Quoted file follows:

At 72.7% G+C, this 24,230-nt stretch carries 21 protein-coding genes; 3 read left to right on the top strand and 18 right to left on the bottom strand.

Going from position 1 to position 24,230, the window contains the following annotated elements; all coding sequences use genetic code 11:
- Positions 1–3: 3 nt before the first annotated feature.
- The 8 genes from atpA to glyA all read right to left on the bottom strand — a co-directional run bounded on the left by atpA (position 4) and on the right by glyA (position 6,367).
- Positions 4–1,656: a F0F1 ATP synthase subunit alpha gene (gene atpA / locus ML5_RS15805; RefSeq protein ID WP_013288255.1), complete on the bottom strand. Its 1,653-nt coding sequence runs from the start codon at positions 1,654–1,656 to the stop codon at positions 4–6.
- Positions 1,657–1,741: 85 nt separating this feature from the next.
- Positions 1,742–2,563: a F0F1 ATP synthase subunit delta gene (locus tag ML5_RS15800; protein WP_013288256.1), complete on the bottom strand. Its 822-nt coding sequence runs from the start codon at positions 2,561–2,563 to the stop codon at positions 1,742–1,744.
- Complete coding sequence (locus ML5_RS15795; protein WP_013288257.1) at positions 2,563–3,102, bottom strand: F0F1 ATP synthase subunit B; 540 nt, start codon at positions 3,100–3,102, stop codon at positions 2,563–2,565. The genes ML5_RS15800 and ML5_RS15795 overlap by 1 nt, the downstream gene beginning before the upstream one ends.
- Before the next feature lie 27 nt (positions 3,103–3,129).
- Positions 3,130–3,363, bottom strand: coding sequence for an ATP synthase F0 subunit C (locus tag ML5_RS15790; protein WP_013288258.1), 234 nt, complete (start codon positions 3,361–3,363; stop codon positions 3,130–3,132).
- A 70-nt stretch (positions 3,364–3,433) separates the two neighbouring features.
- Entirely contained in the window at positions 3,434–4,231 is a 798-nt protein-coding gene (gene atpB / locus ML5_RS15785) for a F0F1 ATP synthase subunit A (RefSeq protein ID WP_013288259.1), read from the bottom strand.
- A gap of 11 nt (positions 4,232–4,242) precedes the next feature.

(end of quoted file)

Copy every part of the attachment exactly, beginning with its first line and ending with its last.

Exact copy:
At 72.7% G+C, this 24,230-nt stretch carries 21 protein-coding genes; 3 read left to right on the top strand and 18 right to left on the bottom strand.

Going from position 1 to position 24,230, the window contains the following annotated elements; all coding sequences use genetic code 11:
- Positions 1–3: 3 nt before the first annotated feature.
- The 8 genes from atpA to glyA all read right to left on the bottom strand — a co-directional run bounded on the left by atpA (position 4) and on the right by glyA (position 6,367).
- Positions 4–1,656: a F0F1 ATP synthase subunit alpha gene (gene atpA / locus ML5_RS15805; RefSeq protein ID WP_013288255.1), complete on the bottom strand. Its 1,653-nt coding sequence runs from the start codon at positions 1,654–1,656 to the stop codon at positions 4–6.
- Positions 1,657–1,741: 85 nt separating this feature from the next.
- Positions 1,742–2,563: a F0F1 ATP synthase subunit delta gene (locus tag ML5_RS15800; protein WP_013288256.1), complete on the bottom strand. Its 822-nt coding sequence runs from the start codon at positions 2,561–2,563 to the stop codon at positions 1,742–1,744.
- Complete coding sequence (locus ML5_RS15795; protein WP_013288257.1) at positions 2,563–3,102, bottom strand: F0F1 ATP synthase subunit B; 540 nt, start codon at positions 3,100–3,102, stop codon at positions 2,563–2,565. The genes ML5_RS15800 and ML5_RS15795 overlap by 1 nt, the downstream gene beginning before the upstream one ends.
- Before the next feature lie 27 nt (positions 3,103–3,129).
- Positions 3,130–3,363, bottom strand: coding sequence for an ATP synthase F0 subunit C (locus tag ML5_RS15790; protein WP_013288258.1), 234 nt, complete (start codon positions 3,361–3,363; stop codon positions 3,130–3,132).
- A 70-nt stretch (positions 3,364–3,433) separates the two neighbouring features.
- Entirely contained in the window at positions 3,434–4,231 is a 798-nt protein-coding gene (gene atpB / locus ML5_RS15785) for a F0F1 ATP synthase subunit A (RefSeq protein ID WP_013288259.1), read from the bottom strand.
- A gap of 11 nt (positions 4,232–4,242) precedes the next feature.